I abhor Roguard. I had on a Kimber and it flaked off - twice. The adherence is not good on that pistol and I'd never recommend it. My buddy had it on his Glock and it wore of in just one shooting session. Mine did the same just not as bad as his.
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Old July 22, 2008, 05:07 PM   #15
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WESHOOT2,you stated that your stainless guns rust.

How does that look when they rust?

Are you talking about a powder corrosion coming from the stainless finish or pitting on the finish or actual good old red rust on the sides of the firearm?

I though stainless steel was very rust resistant but sounds like it's not so tough,as to what you're having to deal with-with your stainless guns.
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Old July 22, 2008, 06:18 PM   #16
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I tried to get Glock to do a couple of my non Glock pistols in their ttenifer finish, but they wouldnt do it. Its a great finish, even if I dont like the guns it comes on.

Hard Chrome is second. I've put a lot of hard miles on a couple of blued guns that rusted and were then hard chromed and never regretted it. Its tough stuff, but as WES said, you still do get rust. Its not a pitting type rust yo get with stainless, but more of a surface powder type rust. The usual place for it is under and around the grips.

Stainless isnt as durable as many seem to think, although it does offer better protection than blue and park in constantly wet and caustic environments, like a sweat soaked holster. You still have to stay on top of it though.

A good blue isnt realy all that bad, if you stay on top of it, and it sure can be pretty on a well prepped gun, something you dont usually see these days.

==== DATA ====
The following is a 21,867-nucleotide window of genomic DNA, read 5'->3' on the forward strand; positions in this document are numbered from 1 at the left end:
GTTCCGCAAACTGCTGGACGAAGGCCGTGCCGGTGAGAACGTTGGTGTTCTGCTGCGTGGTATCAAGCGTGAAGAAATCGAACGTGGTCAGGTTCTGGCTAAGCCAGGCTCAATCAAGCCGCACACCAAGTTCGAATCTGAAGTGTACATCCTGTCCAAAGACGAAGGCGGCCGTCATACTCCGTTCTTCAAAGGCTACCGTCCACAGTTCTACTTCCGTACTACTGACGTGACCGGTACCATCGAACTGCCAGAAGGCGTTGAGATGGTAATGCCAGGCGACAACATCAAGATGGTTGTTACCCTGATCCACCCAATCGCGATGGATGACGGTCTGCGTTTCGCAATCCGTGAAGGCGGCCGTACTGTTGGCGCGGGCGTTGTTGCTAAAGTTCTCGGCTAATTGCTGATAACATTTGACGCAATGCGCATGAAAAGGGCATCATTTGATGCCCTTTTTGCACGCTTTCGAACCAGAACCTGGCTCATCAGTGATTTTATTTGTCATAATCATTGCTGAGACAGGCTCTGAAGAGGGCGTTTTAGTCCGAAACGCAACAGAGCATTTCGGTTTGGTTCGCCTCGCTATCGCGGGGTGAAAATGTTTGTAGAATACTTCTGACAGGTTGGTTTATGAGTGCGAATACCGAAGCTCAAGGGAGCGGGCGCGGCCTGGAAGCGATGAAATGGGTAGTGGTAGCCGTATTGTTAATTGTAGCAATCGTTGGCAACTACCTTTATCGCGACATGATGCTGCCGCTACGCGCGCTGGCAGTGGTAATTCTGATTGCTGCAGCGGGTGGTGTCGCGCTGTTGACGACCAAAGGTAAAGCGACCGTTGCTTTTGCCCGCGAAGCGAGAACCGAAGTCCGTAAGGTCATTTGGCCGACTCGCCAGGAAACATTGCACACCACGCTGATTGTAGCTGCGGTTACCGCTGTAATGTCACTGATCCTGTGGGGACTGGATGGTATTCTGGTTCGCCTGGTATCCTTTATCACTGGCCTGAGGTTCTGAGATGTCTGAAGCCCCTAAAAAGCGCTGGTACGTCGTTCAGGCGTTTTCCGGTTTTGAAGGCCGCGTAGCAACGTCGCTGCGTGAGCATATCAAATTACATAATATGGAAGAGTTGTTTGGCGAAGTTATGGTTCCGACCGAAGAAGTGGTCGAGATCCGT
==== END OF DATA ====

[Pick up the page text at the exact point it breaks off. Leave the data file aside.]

Park is pretty good, and tends to lend itself well to utility type guns, but as was mentioned, you have to keep it well oiled. It is a fairly easy finish for a home tinkerer to apply and get good results.

As far as paints go, I've been painting guns since the 60's, and any cheap old paint will work well at protecting the finish underneath. I've used mostly Testors model paints for most of the paint jobs, but I've also used gun type paints like Aluma Hyde II, with very good results, but they are not easily removed like the model paints. I've totally stripped the paint off a number of guns and repainted them more than once. I've also stripped guns that were painted for over 15 years and got constant use in all types of weather, and thet didnt have a spec of rust on them when it was removed.
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Old July 22, 2008, 07:30 PM   #17
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You can obtain Melonite services here in the USA. Glock USA won't do it because they merely assemble the pistols in Smyrna.
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Old July 23, 2008, 07:12 AM   #18
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My rust looks red.
Sometimes it's just wee small dots, sometimes a hazing.

My stainless guns are Ruger revolvers and Springfield Armory 1911s.

I do not rigorously maintain my guns.
The shop (where my small safe lives) has higher-than-'normal' humidity purposely to alleviate ANY concerns with static charges igniting stored primers (WARNING: PRIMERS WILL EXPLODE).

My hardchromed gun has a wee bit of pit rust.
My NP3'd gun has no rust; zip zero nada none.

I consider all such 'changes' to be "character marks" LOL.
Every so often ("rarely") I clean the rust off, with solvents or stainless steel wool.
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Old July 23, 2008, 09:02 AM   #19
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character marks....I like it. Seeing a gun that doesn't look perfect makes me trust it a little more...makes me feel like its had its fair share of work.
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Old July 23, 2008, 09:06 AM   #20
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Tennifer/melonite is not a finish. It is a surface hardening process.
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Old July 23, 2008, 09:12 AM   #21
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Whatever it is, its the best I've come across so far for a gun thats likely to be subjected to hard use.